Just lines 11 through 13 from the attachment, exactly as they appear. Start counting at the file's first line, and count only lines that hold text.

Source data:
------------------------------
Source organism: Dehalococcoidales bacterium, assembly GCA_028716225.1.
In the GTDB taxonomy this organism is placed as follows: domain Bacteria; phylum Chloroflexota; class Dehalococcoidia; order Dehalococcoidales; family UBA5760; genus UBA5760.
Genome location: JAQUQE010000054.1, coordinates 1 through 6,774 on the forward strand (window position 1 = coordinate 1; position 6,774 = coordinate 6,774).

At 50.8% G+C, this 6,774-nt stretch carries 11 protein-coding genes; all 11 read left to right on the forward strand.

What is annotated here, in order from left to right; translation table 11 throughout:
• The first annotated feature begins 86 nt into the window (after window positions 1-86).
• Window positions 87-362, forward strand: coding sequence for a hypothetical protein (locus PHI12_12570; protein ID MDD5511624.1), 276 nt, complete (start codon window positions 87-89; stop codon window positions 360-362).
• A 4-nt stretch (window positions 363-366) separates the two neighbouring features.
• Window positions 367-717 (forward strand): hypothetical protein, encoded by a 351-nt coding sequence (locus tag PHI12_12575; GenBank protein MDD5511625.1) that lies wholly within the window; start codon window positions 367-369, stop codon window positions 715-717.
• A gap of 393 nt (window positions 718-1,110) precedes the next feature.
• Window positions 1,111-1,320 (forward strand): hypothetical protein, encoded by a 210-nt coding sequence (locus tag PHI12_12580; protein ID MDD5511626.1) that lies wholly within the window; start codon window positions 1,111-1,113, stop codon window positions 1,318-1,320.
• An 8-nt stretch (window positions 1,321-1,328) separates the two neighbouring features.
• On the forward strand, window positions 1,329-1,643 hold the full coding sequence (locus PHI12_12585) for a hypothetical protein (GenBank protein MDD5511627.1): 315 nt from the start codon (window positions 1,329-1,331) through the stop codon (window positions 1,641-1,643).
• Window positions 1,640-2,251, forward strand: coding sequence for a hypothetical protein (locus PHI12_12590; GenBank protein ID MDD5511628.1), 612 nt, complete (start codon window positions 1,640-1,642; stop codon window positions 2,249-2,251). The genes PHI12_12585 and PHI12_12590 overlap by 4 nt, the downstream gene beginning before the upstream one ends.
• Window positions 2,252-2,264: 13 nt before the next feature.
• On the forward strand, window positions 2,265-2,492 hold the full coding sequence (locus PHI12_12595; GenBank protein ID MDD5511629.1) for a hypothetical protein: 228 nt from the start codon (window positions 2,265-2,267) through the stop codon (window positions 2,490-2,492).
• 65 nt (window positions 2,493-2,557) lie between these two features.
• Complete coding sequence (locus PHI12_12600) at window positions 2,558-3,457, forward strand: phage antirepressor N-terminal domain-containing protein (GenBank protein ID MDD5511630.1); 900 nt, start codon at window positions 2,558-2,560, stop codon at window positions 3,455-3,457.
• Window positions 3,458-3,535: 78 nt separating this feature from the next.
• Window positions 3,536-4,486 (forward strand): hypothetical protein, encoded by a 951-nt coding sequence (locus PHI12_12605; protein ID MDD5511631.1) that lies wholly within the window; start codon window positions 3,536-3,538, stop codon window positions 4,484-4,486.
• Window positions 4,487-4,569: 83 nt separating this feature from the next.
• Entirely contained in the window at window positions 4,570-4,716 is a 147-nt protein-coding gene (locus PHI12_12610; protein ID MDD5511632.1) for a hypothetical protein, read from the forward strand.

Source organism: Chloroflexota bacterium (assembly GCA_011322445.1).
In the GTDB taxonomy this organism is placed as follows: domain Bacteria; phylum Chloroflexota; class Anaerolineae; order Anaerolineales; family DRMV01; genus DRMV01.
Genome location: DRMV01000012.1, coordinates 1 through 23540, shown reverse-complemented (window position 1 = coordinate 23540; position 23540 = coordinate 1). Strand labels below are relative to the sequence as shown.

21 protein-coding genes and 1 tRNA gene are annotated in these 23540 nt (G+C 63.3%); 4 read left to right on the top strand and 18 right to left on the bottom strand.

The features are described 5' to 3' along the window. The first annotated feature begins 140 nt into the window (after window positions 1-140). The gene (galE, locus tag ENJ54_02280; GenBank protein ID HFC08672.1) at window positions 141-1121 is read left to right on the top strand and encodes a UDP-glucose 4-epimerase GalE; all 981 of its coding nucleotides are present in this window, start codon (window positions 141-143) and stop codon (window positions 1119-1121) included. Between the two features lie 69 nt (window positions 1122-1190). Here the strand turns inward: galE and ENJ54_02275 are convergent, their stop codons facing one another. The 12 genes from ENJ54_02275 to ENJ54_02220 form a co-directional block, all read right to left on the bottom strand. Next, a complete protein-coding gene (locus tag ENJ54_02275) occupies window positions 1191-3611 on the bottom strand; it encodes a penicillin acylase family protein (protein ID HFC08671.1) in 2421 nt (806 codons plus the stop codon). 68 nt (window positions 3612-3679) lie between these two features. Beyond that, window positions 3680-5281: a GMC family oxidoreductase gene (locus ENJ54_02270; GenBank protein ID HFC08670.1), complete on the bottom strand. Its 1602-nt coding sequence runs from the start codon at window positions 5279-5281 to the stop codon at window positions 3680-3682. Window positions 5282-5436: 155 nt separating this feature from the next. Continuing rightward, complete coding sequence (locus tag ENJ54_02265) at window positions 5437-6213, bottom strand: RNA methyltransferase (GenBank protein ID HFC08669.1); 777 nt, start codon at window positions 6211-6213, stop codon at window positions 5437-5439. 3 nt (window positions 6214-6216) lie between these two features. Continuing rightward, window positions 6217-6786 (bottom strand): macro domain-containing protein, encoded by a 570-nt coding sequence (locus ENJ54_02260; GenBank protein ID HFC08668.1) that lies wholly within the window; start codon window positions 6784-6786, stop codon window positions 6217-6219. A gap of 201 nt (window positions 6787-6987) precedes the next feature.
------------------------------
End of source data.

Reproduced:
• Window positions 1,111-1,320 (forward strand): hypothetical protein, encoded by a 210-nt coding sequence (locus tag PHI12_12580; protein ID MDD5511626.1) that lies wholly within the window; start codon window positions 1,111-1,113, stop codon window positions 1,318-1,320.
• An 8-nt stretch (window positions 1,321-1,328) separates the two neighbouring features.
• On the forward strand, window positions 1,329-1,643 hold the full coding sequence (locus PHI12_12585) for a hypothetical protein (GenBank protein MDD5511627.1): 315 nt from the start codon (window positions 1,329-1,331) through the stop codon (window positions 1,641-1,643).